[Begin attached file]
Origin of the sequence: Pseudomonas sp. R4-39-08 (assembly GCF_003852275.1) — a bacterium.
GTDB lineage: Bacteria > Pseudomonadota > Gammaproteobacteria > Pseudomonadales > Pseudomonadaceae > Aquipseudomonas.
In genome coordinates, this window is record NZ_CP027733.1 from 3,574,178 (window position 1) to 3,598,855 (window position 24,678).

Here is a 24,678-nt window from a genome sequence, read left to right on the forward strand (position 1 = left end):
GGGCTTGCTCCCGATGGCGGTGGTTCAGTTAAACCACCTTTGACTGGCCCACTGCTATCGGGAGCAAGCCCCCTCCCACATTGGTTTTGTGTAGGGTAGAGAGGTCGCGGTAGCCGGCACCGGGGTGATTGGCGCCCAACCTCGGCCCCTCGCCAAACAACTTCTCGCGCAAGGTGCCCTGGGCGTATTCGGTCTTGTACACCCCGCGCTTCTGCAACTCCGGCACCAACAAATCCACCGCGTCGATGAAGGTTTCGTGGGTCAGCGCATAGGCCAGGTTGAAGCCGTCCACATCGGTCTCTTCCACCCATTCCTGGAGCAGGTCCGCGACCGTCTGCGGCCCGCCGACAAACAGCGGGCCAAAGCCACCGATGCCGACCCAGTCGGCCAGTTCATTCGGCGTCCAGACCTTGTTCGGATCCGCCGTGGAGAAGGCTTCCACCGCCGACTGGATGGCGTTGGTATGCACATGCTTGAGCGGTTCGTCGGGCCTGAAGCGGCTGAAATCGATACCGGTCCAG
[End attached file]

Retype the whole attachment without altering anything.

Origin of the sequence: Pseudomonas sp. R4-39-08 (assembly GCF_003852275.1) — a bacterium.
GTDB lineage: Bacteria > Pseudomonadota > Gammaproteobacteria > Pseudomonadales > Pseudomonadaceae > Aquipseudomonas.
In genome coordinates, this window is record NZ_CP027733.1 from 3,574,178 (window position 1) to 3,598,855 (window position 24,678).

Here is a 24,678-nt window from a genome sequence, read left to right on the forward strand (position 1 = left end):
GGGCTTGCTCCCGATGGCGGTGGTTCAGTTAAACCACCTTTGACTGGCCCACTGCTATCGGGAGCAAGCCCCCTCCCACATTGGTTTTGTGTAGGGTAGAGAGGTCGCGGTAGCCGGCACCGGGGTGATTGGCGCCCAACCTCGGCCCCTCGCCAAACAACTTCTCGCGCAAGGTGCCCTGGGCGTATTCGGTCTTGTACACCCCGCGCTTCTGCAACTCCGGCACCAACAAATCCACCGCGTCGATGAAGGTTTCGTGGGTCAGCGCATAGGCCAGGTTGAAGCCGTCCACATCGGTCTCTTCCACCCATTCCTGGAGCAGGTCCGCGACCGTCTGCGGCCCGCCGACAAACAGCGGGCCAAAGCCACCGATGCCGACCCAGTCGGCCAGTTCATTCGGCGTCCAGACCTTGTTCGGATCCGCCGTGGAGAAGGCTTCCACCGCCGACTGGATGGCGTTGGTATGCACATGCTTGAGCGGTTCGTCGGGCCTGAAGCGGCTGAAATCGATACCGGTCCAG